“I miss him. I love him,” Paul said of his character, the troubled but good-hearted Jesse Pinkman.
Cranston’s victory puts him in the rare class of actors who have won Tonys and Emmys in the same year. The lead drama actor category was as fierce as ever, with most seeing it as a race between Cranston and “True Detective” star Matthew McConaughey. McConaughey had the momentum of having landed the Oscar this year for “Dallas Buyers Club” in addition to the incredible actor’s-dream showcase of the Rust Cohle role in the HBO series. Cranston won a Tony for his turn as Lyndon B. Johnson on Broadway this spring in the historical drama “All the Way.”
“True Detective” landed the drama directing win for first-time nominee Cary Joji Fukunaga, who helmed all eight hours of the series. “This is awesome,” Fukunaga said. “I’m at a loss for words.”
“Breaking Bad’s” Moira Walley-Beckett won for drama writing for the much-praised “Ozymandias” episode.
“Modern Family’s” streak now makes it a tie with NBC’s “Frasier” for consecutive wins in the category. Producers and cast members looked shocked as they trundled on stage.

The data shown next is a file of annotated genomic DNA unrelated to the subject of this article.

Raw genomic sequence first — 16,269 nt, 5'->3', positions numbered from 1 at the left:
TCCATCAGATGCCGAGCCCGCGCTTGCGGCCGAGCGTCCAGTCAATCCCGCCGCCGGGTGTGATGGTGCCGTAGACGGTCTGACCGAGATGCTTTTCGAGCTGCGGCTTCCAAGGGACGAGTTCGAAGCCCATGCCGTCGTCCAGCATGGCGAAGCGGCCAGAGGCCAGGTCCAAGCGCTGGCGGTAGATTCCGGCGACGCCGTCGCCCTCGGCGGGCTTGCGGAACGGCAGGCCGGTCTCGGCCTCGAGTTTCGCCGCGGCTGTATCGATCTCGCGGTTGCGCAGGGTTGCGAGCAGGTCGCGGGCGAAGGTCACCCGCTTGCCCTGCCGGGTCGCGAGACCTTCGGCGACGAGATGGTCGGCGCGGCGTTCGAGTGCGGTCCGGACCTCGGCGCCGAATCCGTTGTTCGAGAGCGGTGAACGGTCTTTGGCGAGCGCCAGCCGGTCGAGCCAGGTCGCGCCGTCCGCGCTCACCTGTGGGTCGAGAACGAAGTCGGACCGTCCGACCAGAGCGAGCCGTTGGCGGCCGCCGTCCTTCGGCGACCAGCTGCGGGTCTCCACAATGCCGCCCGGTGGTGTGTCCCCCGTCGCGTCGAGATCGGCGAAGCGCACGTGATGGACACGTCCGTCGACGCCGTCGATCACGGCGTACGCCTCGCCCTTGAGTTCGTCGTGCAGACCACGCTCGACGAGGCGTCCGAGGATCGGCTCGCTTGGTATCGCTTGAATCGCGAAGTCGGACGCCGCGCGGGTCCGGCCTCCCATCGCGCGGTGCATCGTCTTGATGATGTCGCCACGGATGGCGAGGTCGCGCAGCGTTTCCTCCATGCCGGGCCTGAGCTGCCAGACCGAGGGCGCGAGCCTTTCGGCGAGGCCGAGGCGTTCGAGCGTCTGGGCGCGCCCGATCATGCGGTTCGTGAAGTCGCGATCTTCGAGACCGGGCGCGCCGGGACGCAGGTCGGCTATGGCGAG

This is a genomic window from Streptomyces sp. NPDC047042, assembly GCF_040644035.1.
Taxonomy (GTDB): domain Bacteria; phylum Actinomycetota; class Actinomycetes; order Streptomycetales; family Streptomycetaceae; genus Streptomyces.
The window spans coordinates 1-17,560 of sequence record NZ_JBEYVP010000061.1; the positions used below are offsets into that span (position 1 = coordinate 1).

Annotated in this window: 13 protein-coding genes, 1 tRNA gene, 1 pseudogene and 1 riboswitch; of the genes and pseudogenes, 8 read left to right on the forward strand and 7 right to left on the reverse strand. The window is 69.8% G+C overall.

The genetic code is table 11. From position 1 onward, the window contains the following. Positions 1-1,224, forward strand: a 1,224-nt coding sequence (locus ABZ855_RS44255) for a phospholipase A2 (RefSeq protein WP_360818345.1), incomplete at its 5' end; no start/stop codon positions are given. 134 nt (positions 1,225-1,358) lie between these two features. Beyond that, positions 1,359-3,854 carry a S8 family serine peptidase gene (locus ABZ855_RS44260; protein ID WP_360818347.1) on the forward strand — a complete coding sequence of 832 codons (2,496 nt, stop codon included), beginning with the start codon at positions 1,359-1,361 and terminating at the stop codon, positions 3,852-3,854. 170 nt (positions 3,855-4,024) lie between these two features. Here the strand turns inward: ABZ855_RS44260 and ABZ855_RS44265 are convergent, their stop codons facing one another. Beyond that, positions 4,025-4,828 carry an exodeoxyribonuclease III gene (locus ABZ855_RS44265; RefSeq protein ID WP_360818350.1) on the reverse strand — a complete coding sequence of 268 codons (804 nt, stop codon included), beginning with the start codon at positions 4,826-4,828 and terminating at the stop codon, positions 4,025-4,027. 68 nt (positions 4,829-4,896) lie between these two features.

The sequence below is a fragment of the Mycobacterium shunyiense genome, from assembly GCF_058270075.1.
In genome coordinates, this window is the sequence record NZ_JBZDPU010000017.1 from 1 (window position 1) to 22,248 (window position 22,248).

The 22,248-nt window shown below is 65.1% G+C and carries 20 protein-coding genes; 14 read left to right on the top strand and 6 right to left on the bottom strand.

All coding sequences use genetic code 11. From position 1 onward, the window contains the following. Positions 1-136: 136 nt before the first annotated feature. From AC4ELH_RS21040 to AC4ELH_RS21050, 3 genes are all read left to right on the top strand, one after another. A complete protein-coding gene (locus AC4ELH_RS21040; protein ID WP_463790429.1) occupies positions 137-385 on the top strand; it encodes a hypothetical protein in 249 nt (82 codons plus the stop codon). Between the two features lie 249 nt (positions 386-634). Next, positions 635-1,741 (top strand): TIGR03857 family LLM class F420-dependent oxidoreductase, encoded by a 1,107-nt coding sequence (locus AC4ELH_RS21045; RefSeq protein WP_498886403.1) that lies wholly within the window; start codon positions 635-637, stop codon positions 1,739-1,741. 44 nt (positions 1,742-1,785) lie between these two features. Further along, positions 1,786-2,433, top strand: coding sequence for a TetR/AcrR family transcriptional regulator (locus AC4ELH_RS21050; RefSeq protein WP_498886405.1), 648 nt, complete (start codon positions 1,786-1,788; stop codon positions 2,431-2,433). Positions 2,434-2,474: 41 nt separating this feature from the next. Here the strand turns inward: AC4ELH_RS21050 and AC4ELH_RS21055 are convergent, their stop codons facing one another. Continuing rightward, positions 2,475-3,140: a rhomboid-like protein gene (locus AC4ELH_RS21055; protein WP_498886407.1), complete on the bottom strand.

“ It’s all a wonder that we get to do this for a living, that we get to be the ones up here when there are so many deserving shows, that we get to touch so many people’s lives, and that we get to work with such extraordinary people like this every single day,” “Modern Family” co-creator/exec producer Steven Levitan said. ” ‘Modern Family’ has been a big, beautiful dream for the last five years, and we thank you for not waking us up.”
“Modern Family” also grabbed the trophies for supporting comedy actor, for Ty Burrell (his second win), and for comedy series directing, for Gail Mancuso, with her second straight win. Louis C.K. got the applause for comedy writing for FX’s “Louie.”
“The Colbert Report” earned its second consecutive Emmy for best variety series, topping the heavily-favored “Tonight Show Starring Jimmy Fallon.”
Underscoring the surprise, Fallon joined “Colbert Report” team on stage Monday night to deliver the acceptance remarks. The bit was clearly orchestrated in advance — but it also highlighted the fact that Fallon will soon be going head-to-head with “Colbert” host Stephen Colbert when the latter relocates to CBS’ prime latenight berth next year.
“I want to see the envelope,” Fallon joked. Colbert showed genuine emotion as he thanked viewers for sticking with Comedy Central’s “Colbert Report” for nine years. And he gave a sincere shout-out to his family: “Thank you for all your patience with me.”
For “The Normal Heart,” the Emmy win capped a long and tortured journey to the screen for the landmark drama about the beginnings of the AIDS crisis by playwright/activist Larry Kramer.
“Normal Heart” producer-director Ryan Murphy credited stars Mark Ruffalo and Julia Roberts for getting the project made at HBO, after Kramer faced decades of stops and starts in the feature realm.